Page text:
CKC - Independent As-Is Evaluation

While an independent as-is evaluation alone is less often mandated, it is a primary ingredient in many consulting projects concerning strategy and organization in the digital / IT area. Christian Kaliauer has performed these types of analyses with clients in various scenarios and industries. Several patterns have emerged in these engagements. Depending on the actual focus topics, CKC defines a carefully tailored approach based on long-time experience, applicable CKC frameworks, and typical methods established in the market (e.g., ITIL, SAFe Maturity Models, etc.).

Utilizing an Independent As-Is Evaluation brings the Following Benefits to Our Clients

  • Capabilities to read between the lines and put technical results into the strategic context of the corporation.

  • Know-how, how to balance time investment and gain of knowledge.

  • A neutral and objective perspective on essential topics, which often have built up many emotions within the corporation already.

  • Although many (less experienced) clients question its necessity, a focused and well-performed as-is analysis is a necessary foundation and consequently pays off in the mid and long term.

Let's dive into the As-Is Evaluation Framework

The as-is analysis
is the determination of the current situation
for a specific scope and defined focus points
by utilizing specific methods and frameworks
while balancing resource investment and the level of detail
to bring the results in a compact format 
understandable for the specified key stakeholders
as a foundation to derive measures for the future
and to act as input to strategic projects
from the perspective of a neutral, experienced external position.


There are various triggers for an as-is evaluation. With our clients, we typically see the following scenarios:

  • Stand-alone as-is evaluation for critical topics where an external assessment is beneficial to make a better and more informed decision on the next steps
  • As-is evaluation as part ofDigital / IT strategy development
    • to derive conclusions on the as-is
    • to understand the ambition level of the target state development
    • to support roadmap planning
  • As-is evaluation as part ofDigital / IT operating model development
    • to derive conclusions on the as-is
    • to understand the ambition level of the target state development
    • to support roadmap planning
  • As-is evaluation as part ofDigital / IT due diligence engagements in M&A-related scenarios
    • to understand the current situation of the digital / IT function of the target corporation
    • to identify potential red flags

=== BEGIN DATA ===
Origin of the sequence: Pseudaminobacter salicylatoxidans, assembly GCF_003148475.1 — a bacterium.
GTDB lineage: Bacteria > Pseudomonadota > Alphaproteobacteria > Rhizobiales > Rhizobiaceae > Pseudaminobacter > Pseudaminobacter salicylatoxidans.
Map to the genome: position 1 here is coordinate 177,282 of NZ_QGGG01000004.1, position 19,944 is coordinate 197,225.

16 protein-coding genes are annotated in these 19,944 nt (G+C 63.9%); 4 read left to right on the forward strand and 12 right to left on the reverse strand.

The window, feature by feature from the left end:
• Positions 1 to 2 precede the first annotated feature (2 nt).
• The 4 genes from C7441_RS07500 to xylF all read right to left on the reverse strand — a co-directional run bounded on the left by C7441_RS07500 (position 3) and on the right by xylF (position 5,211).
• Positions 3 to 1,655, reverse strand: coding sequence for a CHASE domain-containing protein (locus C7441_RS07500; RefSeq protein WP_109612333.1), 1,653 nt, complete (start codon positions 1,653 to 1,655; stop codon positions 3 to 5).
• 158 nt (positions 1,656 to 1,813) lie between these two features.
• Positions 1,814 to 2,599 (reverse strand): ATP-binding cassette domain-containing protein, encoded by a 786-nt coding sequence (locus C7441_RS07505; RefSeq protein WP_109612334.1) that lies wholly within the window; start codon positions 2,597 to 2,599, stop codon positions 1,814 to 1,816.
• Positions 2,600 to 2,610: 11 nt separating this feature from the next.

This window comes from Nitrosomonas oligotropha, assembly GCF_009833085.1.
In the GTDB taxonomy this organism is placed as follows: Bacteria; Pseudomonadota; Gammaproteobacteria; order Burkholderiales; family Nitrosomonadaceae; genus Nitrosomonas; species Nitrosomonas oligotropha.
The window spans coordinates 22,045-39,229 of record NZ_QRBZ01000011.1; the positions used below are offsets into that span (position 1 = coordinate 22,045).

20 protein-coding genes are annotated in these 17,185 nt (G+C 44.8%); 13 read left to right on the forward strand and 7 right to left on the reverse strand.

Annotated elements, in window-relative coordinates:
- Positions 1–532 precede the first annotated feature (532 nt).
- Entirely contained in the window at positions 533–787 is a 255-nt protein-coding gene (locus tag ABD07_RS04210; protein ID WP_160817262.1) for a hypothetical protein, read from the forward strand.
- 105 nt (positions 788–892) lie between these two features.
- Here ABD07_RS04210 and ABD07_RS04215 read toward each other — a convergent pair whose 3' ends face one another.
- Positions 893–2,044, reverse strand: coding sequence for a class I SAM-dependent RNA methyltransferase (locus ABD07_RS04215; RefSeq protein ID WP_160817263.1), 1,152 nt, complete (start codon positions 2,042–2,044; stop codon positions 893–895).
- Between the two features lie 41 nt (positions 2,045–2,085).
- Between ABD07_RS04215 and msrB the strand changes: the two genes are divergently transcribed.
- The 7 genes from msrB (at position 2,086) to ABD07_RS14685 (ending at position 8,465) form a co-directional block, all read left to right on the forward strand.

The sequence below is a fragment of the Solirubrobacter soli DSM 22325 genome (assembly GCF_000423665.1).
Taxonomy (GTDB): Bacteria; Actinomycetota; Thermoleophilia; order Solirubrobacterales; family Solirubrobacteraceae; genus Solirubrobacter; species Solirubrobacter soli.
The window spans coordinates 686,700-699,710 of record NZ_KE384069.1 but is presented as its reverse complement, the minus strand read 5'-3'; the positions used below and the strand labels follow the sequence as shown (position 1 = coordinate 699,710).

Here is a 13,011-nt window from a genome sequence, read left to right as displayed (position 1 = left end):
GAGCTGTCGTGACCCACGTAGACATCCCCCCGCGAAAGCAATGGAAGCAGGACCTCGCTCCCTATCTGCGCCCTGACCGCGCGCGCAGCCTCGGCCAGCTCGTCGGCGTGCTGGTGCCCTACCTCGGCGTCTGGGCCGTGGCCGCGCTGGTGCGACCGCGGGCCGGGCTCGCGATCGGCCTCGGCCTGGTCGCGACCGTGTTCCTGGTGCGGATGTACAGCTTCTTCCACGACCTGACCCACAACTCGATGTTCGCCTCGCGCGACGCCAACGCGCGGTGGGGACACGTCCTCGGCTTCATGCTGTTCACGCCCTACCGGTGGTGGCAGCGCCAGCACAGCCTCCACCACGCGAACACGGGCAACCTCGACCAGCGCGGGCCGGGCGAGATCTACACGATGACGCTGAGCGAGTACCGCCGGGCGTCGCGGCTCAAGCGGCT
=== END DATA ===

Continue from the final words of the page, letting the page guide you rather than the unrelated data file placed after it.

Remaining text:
• to provide specific content that can be utilized in the contract creation and deal negotiations
  • As-is evaluation to establish a joint basis in specific coaching situations
  • As-is evaluation to work on and resolve special strategic topics

Phase 1 of the as-is evaluation:

The alignment on scope, focus topics, questions and known issues in the beginning is essential for the success of the external review.

CKC Independent As-Is Evaluation - Phase 1Topics & Scope
• Defined scope
• Defined topics
• Defined level of detail(s)
• Explicit non-targets

Questions & Known Issues
• Key questions towards the evaluation
• Outline known issues

Phase 2 of the as-is evaluation

The value of our as-is evaluation is strongly based on our know-how and experience gained over many years derived from many scenarios. For the specific setting and defined goals (Phase 1), we bring a set of frameworks and tailor the engagement design to your individual situation.

CKC Independent As-Is Evaluation - Phase 2


Structuring our know-how and experience around frameworks & models:
• CKC Digital / IT Operating Model Framework
• CKC Digital / IT Strategy Framework
• Established frameworks such as ITIL, PMI, SCRUM, SAFe, CoBIT, Business Process Management, Lean, Six Sigma
• Selection of the frameworks based on the outcomes of Phase 1


We define a specific and tailored custom engagement design out of a set of tools & techniques:
• Interviews with key stakeholders and personnel
• Reviews of documents and available information
• Workshops to interact and dig into more complex topics
• Demos to "touch & feel" the specific environment
• Additional custom formats depending on the outcomes of Phase 1


We regard a couple of factors as especially important for a successful independent as-is evaluation:
• Provision of all relevant documents to the evaluation team - from technical documents up to specific reports and decision papers for the top management
• Pro-active identification of all key stakeholders and personnel to derive a representative interview partner list
• Availability of all identified interview partners and key personnel
• Open communication on historical aspects and open discussions regarding the central scope of the evaluation
• Any previous attempts and results of a performed internal or external review


Phase 3 of the as-is evaluation